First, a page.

Body of missing Noah Donohoe (14) found in Belfast
Police say 14-year-old was found in extensive storm drain, no suggestion of foul play
A poster of Noah Donohoe in a window near where he was last seen alive in north Belfast last weekend. Photograph: Niall Carson/PA Wire
The Police Service of Northern Ireland (PSNI) said the body was recovered in north Belfast just before 9.45am.
The PSNI said officers believe it is the body of the 14-year-old and they are continuing to provide support to his family. They said there is no suggestion of foul play and asked that people “refrain from speculation as this is not helpful”.
Noah Donohue, from south Belfast, went missing after cycling across the city on Sunday. He was last seen in the Northwood Road area just after 6pm.
He had cycled approximately 4km across the city from his home in south Belfast to north Belfast, where police believe he may have fallen off his bicycle and hit his head. He was seen discarding his clothes and cycling naked, actions which police and his family said were “completely out of character.”
The police’s main line of inquiry was that he may have suffered some form of trauma which had left him either disorientated or incapacitated.
At a media briefing on Saturday afternoon, PSNI Superintendent Muir Clark said a postmortem is to take place and the investigation into the circumstances of his disappearance is continuing.
“But there is no evidence to suggest foul play,” he said at a press conference at PSNI Musgrave Station in central Belfast.
“From the initial inquiries we do not see foul play at this stage,” added Supt Clark.
He explained that Noah’s body was found in a storm drain complex in north Belfast that was almost a kilometre long.
It had been searched for a number of days but finding the body took so long because it was an “extremely challenging environment”. He said specialist search and rescue officers were involved. “They were working in the pitch black.”
Supt Clark said police were continuing to examine the electronic equipment that was recovered. He hoped this might answer some of the questions about why Noah had cycled from the south of the city to the north.
He said it was possible that the reported head injury that Noah suffered played a part in his death. He hoped the post mortem would provide some answers in this regard.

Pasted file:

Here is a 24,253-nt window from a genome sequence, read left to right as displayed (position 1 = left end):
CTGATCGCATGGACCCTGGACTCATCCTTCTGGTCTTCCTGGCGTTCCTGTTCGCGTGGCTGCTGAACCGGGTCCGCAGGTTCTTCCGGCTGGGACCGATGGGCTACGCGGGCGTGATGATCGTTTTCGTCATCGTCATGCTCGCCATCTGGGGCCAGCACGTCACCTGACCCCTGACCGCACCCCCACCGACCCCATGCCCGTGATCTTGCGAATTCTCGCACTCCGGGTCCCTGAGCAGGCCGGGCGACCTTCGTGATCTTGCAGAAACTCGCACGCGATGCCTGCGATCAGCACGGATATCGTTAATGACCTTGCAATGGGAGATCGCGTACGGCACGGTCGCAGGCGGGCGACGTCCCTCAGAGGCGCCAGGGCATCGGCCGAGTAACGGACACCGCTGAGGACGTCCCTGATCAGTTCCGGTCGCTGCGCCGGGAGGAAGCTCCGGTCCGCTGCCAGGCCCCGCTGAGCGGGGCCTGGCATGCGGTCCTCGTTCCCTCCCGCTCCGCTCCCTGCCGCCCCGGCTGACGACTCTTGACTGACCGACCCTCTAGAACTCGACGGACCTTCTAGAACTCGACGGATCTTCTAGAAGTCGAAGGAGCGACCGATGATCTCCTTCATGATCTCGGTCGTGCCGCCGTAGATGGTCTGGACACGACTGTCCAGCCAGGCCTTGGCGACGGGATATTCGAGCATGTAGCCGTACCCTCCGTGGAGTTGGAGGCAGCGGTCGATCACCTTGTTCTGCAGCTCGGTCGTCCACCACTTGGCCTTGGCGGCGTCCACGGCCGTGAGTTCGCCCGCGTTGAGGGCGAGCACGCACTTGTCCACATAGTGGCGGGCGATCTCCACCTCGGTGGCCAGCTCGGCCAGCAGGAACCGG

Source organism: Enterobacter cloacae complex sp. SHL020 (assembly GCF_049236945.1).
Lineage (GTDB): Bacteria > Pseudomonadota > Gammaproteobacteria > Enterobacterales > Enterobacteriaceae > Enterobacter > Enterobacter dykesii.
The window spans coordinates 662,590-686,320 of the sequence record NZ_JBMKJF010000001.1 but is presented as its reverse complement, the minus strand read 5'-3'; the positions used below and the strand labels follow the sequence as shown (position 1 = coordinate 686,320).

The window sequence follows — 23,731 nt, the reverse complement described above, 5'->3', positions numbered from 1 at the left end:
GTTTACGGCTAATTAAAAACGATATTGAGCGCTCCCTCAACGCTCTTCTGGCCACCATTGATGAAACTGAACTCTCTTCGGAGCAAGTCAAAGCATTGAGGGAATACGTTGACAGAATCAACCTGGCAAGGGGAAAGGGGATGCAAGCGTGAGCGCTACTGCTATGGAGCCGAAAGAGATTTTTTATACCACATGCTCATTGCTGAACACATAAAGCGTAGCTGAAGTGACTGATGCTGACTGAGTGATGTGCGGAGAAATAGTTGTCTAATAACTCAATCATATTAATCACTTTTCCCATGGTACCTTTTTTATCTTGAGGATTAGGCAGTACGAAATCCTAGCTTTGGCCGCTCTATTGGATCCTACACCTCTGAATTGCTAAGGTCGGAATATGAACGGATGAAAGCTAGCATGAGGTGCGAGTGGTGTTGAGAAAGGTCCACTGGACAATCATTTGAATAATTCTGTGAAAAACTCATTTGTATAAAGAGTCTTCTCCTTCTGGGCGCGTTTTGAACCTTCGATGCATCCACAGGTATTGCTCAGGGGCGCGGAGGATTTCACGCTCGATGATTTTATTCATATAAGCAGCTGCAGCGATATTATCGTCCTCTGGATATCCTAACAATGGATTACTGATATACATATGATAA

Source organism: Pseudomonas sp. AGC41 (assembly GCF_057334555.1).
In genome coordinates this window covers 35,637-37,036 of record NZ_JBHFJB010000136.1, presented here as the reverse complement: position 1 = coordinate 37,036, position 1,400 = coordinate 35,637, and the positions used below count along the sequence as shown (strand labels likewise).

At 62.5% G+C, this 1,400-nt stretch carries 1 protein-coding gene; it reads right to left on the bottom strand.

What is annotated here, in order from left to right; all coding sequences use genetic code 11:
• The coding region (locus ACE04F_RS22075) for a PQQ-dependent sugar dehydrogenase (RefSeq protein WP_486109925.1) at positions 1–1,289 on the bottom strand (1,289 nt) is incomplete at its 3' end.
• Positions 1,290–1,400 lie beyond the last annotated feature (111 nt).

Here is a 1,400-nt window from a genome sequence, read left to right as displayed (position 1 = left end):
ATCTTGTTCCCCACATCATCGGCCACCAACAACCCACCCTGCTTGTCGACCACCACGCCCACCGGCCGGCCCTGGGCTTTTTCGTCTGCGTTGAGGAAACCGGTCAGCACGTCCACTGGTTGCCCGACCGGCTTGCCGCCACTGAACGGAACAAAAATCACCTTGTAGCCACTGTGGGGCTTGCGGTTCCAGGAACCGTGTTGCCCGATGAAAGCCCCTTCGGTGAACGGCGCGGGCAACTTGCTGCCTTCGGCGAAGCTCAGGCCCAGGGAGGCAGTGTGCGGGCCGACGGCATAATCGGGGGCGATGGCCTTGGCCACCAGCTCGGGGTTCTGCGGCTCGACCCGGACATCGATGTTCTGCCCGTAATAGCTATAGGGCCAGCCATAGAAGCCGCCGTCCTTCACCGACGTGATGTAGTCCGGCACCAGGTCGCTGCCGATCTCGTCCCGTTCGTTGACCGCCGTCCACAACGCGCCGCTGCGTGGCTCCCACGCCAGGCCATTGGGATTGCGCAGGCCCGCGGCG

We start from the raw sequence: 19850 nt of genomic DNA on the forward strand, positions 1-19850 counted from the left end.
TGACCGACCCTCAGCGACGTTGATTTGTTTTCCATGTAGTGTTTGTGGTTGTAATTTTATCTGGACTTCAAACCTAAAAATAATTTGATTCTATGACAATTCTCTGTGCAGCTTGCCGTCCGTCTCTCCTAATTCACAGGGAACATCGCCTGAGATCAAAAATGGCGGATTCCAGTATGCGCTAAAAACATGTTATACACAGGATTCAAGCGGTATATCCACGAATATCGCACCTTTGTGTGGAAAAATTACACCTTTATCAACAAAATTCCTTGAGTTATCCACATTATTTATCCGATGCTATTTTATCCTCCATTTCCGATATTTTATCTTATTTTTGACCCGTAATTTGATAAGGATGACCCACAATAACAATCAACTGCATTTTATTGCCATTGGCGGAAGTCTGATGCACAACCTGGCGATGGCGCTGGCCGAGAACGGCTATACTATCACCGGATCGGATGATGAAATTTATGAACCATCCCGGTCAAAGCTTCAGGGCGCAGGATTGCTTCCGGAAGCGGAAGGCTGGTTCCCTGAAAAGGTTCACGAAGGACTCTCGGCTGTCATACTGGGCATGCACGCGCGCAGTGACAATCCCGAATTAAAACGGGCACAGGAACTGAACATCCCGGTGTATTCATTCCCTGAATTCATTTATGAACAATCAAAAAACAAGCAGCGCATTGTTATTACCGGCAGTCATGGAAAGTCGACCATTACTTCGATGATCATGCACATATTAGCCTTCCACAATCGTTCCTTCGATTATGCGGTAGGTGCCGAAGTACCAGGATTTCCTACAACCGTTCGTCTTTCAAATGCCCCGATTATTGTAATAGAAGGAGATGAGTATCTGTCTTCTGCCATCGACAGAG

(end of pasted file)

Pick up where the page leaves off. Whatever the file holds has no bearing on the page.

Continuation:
Asked was the storm drain covered or would a person have to proactively enter it or could they fall into it Supt Clark said, “You would have to proactively enter it.”
“In my 30 years in the police this is one of the most unusual missing person inquiries that I have done,” he told reporters.
Supt Clark also criticised rumours about the teenager’s disappearance that were circulating on social media and, he said, were “completely without foundation”.
“This type of commentary and rumour is distressing for Noah’s family and is extremely unhelpful.
“If people post distasteful and patently untrue rumours on social media we will investigate that,” he added.
According to the PSNI, the teenager left his home in South Belfast at about 5.30pm on Sunday. He was riding a black Apollo mountain bike and wearing a black skateboarding helmet, khaki green North Face jacket, grey sweat shorts with an emblem on one leg, a tie-die blue hoody, Nike trainers with a bright yellow tick and carrying a khaki rucksack containing a book and a laptop.
He was seen on Ormeau Avenue at 5.45pm and on Royal Avenue heading towards York Street a short time after, then on North Queen Street heading towards the Limestone Road at 5.57pm.
He was last seen cycling naked on Northwood Road in north Belfast, where police believe he dropped his bicycle and left the area on foot. There have been no further confirmed sightings since 6.11pm on Sunday.
On Wednesday police recovered his bicycle, black crash helmet, trainers, hoody and mobile phone.
The North’s first minister, Arlene Foster, expressed her sadness at the discovery.
“My heart goes out to Noah’s family. Absolutely devastating,” she wrote on social media. “The community acted as one in the search and I know they will also support Noah’s family at this time of heart-rending grief.”
She thanked the police, community rescue teams and the local community for their “tireless efforts” during the search.
The deputy first minister, Michelle O’Neill, said it was “heartbreaking”.
“The whole community has been left numb after six days of searches,” she posted on Twitter. “Sincere sympathy and condolences to his mother Fiona, family and friends at this awful time.”
The MP for North Belfast, Sinn Féin’s John Finucane, said his thoughts and condolences and those of the entire community in north Belfast were with the teenager’s family and friends, and appealed for anyone with information which could help the police investigation to come forward.
“This is tragic and heart breaking news for his family and friends and all who knew him, as well as the entire community who were involved in the search for him over recent days,” he said.